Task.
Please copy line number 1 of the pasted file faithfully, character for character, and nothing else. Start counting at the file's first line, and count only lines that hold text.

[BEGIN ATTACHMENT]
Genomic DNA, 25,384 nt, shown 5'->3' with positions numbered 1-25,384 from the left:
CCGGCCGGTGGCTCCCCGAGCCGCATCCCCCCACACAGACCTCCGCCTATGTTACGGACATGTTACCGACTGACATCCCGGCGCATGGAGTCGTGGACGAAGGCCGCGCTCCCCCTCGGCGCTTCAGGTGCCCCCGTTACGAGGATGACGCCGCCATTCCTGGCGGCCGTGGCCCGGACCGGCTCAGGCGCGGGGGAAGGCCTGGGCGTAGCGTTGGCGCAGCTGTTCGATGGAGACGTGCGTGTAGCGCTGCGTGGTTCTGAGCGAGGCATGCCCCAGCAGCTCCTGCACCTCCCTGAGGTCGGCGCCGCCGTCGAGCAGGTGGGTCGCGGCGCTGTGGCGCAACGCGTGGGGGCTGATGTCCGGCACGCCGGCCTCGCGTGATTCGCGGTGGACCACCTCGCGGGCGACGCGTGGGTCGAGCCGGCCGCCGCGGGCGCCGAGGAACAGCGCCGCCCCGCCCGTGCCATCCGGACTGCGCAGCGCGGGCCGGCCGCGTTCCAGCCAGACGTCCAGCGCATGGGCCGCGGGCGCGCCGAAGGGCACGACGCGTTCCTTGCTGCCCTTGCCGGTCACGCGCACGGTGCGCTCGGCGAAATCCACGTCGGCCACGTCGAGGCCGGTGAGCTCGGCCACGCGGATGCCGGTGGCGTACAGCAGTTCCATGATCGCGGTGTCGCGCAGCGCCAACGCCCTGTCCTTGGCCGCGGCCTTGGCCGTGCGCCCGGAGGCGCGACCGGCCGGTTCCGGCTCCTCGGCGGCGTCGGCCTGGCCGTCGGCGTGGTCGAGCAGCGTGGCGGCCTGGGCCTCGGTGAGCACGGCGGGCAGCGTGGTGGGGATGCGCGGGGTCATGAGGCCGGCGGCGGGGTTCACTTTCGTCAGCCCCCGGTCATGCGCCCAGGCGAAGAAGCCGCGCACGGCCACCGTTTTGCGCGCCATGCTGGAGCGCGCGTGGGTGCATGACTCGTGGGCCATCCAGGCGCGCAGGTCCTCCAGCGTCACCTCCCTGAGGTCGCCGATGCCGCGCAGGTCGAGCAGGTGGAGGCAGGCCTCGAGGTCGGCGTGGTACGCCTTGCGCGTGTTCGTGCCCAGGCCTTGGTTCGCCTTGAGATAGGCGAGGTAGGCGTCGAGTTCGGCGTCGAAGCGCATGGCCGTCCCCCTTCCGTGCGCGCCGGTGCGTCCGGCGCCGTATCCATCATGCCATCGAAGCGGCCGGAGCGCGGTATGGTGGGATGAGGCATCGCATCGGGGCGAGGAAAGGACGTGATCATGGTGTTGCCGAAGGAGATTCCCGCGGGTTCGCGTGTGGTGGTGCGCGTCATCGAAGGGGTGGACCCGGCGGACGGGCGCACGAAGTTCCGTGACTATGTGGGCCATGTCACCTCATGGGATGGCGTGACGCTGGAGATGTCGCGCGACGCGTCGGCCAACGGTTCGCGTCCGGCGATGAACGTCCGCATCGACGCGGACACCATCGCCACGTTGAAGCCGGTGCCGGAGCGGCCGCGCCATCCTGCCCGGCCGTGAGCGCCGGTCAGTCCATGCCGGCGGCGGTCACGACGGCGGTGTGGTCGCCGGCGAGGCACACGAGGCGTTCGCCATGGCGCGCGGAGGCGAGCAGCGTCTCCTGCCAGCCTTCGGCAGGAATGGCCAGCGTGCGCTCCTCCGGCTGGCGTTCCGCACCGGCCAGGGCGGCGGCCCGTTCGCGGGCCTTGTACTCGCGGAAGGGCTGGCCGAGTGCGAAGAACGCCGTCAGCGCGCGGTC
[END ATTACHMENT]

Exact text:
Genomic DNA, 25,384 nt, shown 5'->3' with positions numbered 1-25,384 from the left: